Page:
Please ensure Javascript is enabled for purposes of website accessibility

Why GNC Holdings Inc. Stock Plummeted Today

By Jeremy Bowman - Dec 21, 2017 at 11:23AM

You’re reading a free article with opinions that may differ from The Motley Fool’s Premium Investing Services. Become a Motley Fool member today to get instant access to our top analyst recommendations, in-depth research, investing resources, and more. Learn More

An agreement to convert debt that dilutes shareholders rocked the stock, and added to worries about a bankruptcy.

What happened

Shares of GNC Holdings Inc. (GNC) plunged today after the struggling health-supplement retailer took another step to shore up its finances in the face of a potential bankruptcy. The company came to an agreement with convertible debt holders to buy back debt with company stock, diluting current shareholders in the process.

As of 11:04 a.m. EST, the stock was down 20.4%.

A pair of hands holding a bottle of vitamins and several vitamin tablets on a wooden table.

Image source: Getty Images.

So what

GNC said it would exchange 14.6 million shares and $500,000 in cash to buy back $98.9 million of 2020 convertible senior notes. Management said it made the decision in order to optimize its capital structure and enhance shareholder value, acknowledging that it could engage in similar exchanges in the future. The exchanges will dilute current shareholders by a little more than 20%, as there are 69 million shares outstanding, and the news that GNC could make more such moves likely added to the pressure on the stock.

Now what

GNC stock has tumbled over the last three months, down nearly 60%, as the company's attempts to refinance and restructure have fallen flat, and its debt is now worth only about half of its face value, a sign that investors fear the retailer could soon declare bankruptcy. Sales and profits have fallen over the last two years as e-commerce has taken away business from brick-and-mortar nutritional supplemental retailers like GNC and Vitamin Shoppe, which now seem to have thousands more stores than they need.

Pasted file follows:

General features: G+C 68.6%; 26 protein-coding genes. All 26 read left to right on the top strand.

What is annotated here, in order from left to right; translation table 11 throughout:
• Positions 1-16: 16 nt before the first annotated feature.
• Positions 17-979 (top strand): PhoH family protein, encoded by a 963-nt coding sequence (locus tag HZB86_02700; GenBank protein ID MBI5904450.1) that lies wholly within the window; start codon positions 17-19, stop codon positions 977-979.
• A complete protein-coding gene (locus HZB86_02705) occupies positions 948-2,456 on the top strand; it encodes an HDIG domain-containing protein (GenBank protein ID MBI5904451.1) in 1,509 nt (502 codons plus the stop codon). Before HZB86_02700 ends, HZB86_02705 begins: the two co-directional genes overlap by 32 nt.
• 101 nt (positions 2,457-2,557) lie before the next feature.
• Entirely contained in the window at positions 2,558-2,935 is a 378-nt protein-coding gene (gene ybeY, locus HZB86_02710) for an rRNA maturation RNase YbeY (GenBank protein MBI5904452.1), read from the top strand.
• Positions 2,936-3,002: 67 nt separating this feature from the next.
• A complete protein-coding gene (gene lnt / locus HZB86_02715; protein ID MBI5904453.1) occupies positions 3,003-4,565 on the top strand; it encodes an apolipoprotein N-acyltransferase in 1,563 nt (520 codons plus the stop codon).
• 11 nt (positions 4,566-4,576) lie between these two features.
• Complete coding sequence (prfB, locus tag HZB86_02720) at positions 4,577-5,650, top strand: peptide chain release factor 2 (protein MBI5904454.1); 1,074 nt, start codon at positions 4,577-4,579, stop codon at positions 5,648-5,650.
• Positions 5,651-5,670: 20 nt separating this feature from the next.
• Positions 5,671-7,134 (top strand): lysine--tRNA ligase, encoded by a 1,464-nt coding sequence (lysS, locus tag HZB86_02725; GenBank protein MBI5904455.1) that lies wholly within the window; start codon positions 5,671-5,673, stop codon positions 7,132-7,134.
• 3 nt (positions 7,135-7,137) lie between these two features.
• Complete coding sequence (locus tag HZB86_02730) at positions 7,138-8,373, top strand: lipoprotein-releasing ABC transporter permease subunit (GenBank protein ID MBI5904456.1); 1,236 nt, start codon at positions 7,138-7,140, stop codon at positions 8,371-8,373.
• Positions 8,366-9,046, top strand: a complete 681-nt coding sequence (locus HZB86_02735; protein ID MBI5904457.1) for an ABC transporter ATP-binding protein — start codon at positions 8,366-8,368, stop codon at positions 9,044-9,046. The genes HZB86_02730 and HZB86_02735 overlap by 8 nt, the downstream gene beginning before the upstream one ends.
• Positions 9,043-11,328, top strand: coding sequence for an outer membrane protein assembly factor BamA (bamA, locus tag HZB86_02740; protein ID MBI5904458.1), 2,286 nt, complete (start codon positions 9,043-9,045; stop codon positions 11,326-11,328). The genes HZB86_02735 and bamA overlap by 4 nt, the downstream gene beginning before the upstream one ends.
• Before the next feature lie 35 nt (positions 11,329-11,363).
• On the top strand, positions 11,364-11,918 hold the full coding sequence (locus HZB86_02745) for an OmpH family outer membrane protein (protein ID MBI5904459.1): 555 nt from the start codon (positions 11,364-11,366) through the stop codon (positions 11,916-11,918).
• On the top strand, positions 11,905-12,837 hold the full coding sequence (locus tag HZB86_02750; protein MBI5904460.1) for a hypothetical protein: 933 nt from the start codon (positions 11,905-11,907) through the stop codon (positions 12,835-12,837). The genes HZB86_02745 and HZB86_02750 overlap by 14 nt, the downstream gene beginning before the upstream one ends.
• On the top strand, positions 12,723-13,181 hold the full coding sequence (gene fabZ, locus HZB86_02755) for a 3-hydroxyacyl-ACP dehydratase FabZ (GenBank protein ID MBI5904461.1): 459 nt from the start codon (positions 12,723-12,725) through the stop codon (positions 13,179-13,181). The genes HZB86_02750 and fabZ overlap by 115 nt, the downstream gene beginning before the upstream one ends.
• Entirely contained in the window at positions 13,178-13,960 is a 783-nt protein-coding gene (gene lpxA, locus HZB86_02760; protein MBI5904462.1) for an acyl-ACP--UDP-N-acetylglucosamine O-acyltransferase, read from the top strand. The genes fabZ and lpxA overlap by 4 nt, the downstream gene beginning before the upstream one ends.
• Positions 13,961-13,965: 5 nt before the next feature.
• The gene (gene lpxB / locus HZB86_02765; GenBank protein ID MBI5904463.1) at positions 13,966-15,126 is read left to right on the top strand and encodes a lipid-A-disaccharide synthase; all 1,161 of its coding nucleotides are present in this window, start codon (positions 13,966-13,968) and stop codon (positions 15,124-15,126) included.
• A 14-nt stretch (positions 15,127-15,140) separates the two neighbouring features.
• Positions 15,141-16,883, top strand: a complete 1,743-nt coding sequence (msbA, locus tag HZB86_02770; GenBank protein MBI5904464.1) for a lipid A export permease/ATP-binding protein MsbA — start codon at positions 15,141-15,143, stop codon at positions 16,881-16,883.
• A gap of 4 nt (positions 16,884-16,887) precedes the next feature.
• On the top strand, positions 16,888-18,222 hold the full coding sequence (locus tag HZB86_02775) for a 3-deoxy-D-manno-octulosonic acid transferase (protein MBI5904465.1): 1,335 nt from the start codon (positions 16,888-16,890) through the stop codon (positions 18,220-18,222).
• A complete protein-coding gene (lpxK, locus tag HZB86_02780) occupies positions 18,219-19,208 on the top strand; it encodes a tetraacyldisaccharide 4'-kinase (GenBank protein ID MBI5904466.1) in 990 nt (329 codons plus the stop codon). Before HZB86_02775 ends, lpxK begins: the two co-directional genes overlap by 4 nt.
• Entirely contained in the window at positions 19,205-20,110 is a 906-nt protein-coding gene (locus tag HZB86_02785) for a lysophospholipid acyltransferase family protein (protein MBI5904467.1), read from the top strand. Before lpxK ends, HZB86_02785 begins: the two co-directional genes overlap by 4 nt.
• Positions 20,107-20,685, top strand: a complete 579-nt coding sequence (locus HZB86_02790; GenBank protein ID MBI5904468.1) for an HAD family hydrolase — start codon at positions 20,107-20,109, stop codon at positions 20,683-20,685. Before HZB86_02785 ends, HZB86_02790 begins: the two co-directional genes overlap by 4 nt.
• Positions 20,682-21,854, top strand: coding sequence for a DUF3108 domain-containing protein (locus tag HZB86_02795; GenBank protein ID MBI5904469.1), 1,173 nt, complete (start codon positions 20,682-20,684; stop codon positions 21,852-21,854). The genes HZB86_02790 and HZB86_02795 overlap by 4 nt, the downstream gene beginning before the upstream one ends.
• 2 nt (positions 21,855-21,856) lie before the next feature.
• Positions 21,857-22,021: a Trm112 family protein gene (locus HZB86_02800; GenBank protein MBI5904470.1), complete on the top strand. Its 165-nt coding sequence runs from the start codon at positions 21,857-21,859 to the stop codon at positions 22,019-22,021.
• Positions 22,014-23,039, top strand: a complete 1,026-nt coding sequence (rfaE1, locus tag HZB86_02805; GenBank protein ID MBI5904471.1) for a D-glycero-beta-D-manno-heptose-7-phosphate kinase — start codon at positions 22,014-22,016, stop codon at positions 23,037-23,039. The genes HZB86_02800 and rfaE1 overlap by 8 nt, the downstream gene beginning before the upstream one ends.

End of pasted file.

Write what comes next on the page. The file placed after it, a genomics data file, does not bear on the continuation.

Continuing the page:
Two weeks ago, the company hired Goldman Sachs to help it pursue strategic alternatives, including a sale. While an acquisition would likely be in shareholders' best interest, GNC's debt load of $1.4 billion may make it difficult for the company to find a buyer.

Invest Smarter with The Motley Fool

Join Over 1 Million Premium Members Receiving…

  • New Stock Picks Each Month
  • Detailed Analysis of Companies
  • Model Portfolios
  • Live Streaming During Market Hours
  • And Much More
Get Started Now

Stocks Mentioned

GNC Holdings Stock Quote
GNC Holdings

*Average returns of all recommendations since inception. Cost basis and return based on previous market day close.

Related Articles

Motley Fool Returns

Motley Fool Stock Advisor

Market-beating stocks from our award-winning analyst team.

Stock Advisor Returns
S&P 500 Returns

Calculated by average return of all stock recommendations since inception of the Stock Advisor service in February of 2002. Returns as of 06/28/2022.

Discounted offers are only available to new members. Stock Advisor list price is $199 per year.

Premium Investing Services

Invest better with The Motley Fool. Get stock recommendations, portfolio guidance, and more from The Motley Fool's premium services.